Liked by 2 people

      1. Absolutely! The goal is to shed the past and embrace a new identity. What is frightening for most of us is the image we have of something “retired” “married” “celebration” all these words come with a distinct emotional and psychological impression.
        The Universe is constantly prompting us to expand and we resist it because humans don’t like letting go of anything that works …. This is now a fertile ground for him to explore new possibilities, to redefine “retired” in a way that suits him, that will now define him 😬

        Liked by 1 person

  2. He loved his job and got t opportunity to spend years doing what he loved.but now he should focus on other things he loves and pursue them.Being busy with his job he must have spent less time with people he loves..so this is a good time to do that.And if he is financially stable then he can utilise the free time to do something constructive to pay back to the society that gave him so much..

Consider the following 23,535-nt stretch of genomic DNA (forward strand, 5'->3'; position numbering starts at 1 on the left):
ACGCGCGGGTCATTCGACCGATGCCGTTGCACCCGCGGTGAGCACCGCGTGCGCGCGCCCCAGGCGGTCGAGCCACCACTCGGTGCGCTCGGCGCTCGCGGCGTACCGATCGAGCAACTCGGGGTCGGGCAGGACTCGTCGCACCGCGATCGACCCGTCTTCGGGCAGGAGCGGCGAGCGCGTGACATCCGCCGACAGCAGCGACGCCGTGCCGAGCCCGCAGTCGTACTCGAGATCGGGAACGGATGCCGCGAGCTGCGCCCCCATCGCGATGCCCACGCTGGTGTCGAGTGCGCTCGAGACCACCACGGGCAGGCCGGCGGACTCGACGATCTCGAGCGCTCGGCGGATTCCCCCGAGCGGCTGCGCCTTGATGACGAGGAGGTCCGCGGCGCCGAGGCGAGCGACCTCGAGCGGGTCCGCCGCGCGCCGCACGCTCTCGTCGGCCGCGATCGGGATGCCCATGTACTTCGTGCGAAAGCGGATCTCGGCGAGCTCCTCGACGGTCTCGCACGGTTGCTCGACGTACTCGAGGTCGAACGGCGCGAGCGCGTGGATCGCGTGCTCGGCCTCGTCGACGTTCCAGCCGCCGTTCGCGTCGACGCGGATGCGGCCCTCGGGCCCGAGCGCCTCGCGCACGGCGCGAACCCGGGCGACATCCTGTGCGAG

Liked by 3 people

      1. He should explore and discover what his real interests are…we spend our whole lives trying to make two ends meet and do our responsibilities efficiently for people we love.now is tr time to devote to oneself.. be selfish and do what we like irrespective of what people may think about us..he can do anything whatever makes him happy..even if that means doing the same thing he has been doing all his life..

        Liked by 1 person

  3. If John really loves his job, then why did he leave? John need to remind himself the reason why he quit, and all the plan he thought about but he couldn’t archieve back then. Sometime you miss it just because you’re feeling empty inside. Accept this as a part of life, and allow yourself to feel and to think about it – the reason you chose.

    Liked by 2 people